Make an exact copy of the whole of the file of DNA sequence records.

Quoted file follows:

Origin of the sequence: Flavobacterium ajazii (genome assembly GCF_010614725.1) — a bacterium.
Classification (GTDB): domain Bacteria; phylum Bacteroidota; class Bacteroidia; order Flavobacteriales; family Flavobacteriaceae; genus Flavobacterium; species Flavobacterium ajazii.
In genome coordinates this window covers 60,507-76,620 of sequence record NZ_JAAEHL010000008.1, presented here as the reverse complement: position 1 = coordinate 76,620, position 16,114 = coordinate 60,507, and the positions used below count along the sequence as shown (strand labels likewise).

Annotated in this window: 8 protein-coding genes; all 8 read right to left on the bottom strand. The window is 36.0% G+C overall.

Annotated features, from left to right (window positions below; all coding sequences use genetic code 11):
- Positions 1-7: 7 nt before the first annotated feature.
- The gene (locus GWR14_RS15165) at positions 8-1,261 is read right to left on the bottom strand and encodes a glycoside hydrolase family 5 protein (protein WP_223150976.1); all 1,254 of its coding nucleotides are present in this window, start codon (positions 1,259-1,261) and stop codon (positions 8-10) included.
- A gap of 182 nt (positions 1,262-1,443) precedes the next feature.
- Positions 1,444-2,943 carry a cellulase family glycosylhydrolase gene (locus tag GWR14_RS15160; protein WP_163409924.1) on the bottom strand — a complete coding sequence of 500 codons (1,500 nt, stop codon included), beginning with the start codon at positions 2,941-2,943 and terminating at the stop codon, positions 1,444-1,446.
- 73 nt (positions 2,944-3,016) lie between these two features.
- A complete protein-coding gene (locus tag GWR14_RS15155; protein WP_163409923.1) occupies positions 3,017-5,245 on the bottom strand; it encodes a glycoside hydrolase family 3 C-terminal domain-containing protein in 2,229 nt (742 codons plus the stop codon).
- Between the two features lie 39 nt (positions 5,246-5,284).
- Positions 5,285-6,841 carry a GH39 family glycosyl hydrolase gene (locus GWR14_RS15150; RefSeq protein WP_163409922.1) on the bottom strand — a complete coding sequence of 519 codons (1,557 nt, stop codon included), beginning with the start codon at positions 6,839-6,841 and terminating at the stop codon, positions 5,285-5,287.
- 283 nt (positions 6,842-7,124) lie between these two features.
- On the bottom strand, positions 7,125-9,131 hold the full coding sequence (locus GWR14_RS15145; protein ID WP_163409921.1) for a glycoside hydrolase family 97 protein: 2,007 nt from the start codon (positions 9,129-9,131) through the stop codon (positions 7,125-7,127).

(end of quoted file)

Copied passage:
Origin of the sequence: Flavobacterium ajazii (genome assembly GCF_010614725.1) — a bacterium.
Classification (GTDB): domain Bacteria; phylum Bacteroidota; class Bacteroidia; order Flavobacteriales; family Flavobacteriaceae; genus Flavobacterium; species Flavobacterium ajazii.
In genome coordinates this window covers 60,507-76,620 of sequence record NZ_JAAEHL010000008.1, presented here as the reverse complement: position 1 = coordinate 76,620, position 16,114 = coordinate 60,507, and the positions used below count along the sequence as shown (strand labels likewise).

Annotated in this window: 8 protein-coding genes; all 8 read right to left on the bottom strand. The window is 36.0% G+C overall.

Annotated features, from left to right (window positions below; all coding sequences use genetic code 11):
- Positions 1-7: 7 nt before the first annotated feature.
- The gene (locus GWR14_RS15165) at positions 8-1,261 is read right to left on the bottom strand and encodes a glycoside hydrolase family 5 protein (protein WP_223150976.1); all 1,254 of its coding nucleotides are present in this window, start codon (positions 1,259-1,261) and stop codon (positions 8-10) included.
- A gap of 182 nt (positions 1,262-1,443) precedes the next feature.
- Positions 1,444-2,943 carry a cellulase family glycosylhydrolase gene (locus tag GWR14_RS15160; protein WP_163409924.1) on the bottom strand — a complete coding sequence of 500 codons (1,500 nt, stop codon included), beginning with the start codon at positions 2,941-2,943 and terminating at the stop codon, positions 1,444-1,446.
- 73 nt (positions 2,944-3,016) lie between these two features.
- A complete protein-coding gene (locus tag GWR14_RS15155; protein WP_163409923.1) occupies positions 3,017-5,245 on the bottom strand; it encodes a glycoside hydrolase family 3 C-terminal domain-containing protein in 2,229 nt (742 codons plus the stop codon).
- Between the two features lie 39 nt (positions 5,246-5,284).
- Positions 5,285-6,841 carry a GH39 family glycosyl hydrolase gene (locus GWR14_RS15150; RefSeq protein WP_163409922.1) on the bottom strand — a complete coding sequence of 519 codons (1,557 nt, stop codon included), beginning with the start codon at positions 6,839-6,841 and terminating at the stop codon, positions 5,285-5,287.
- 283 nt (positions 6,842-7,124) lie between these two features.
- On the bottom strand, positions 7,125-9,131 hold the full coding sequence (locus GWR14_RS15145; protein ID WP_163409921.1) for a glycoside hydrolase family 97 protein: 2,007 nt from the start codon (positions 9,129-9,131) through the stop codon (positions 7,125-7,127).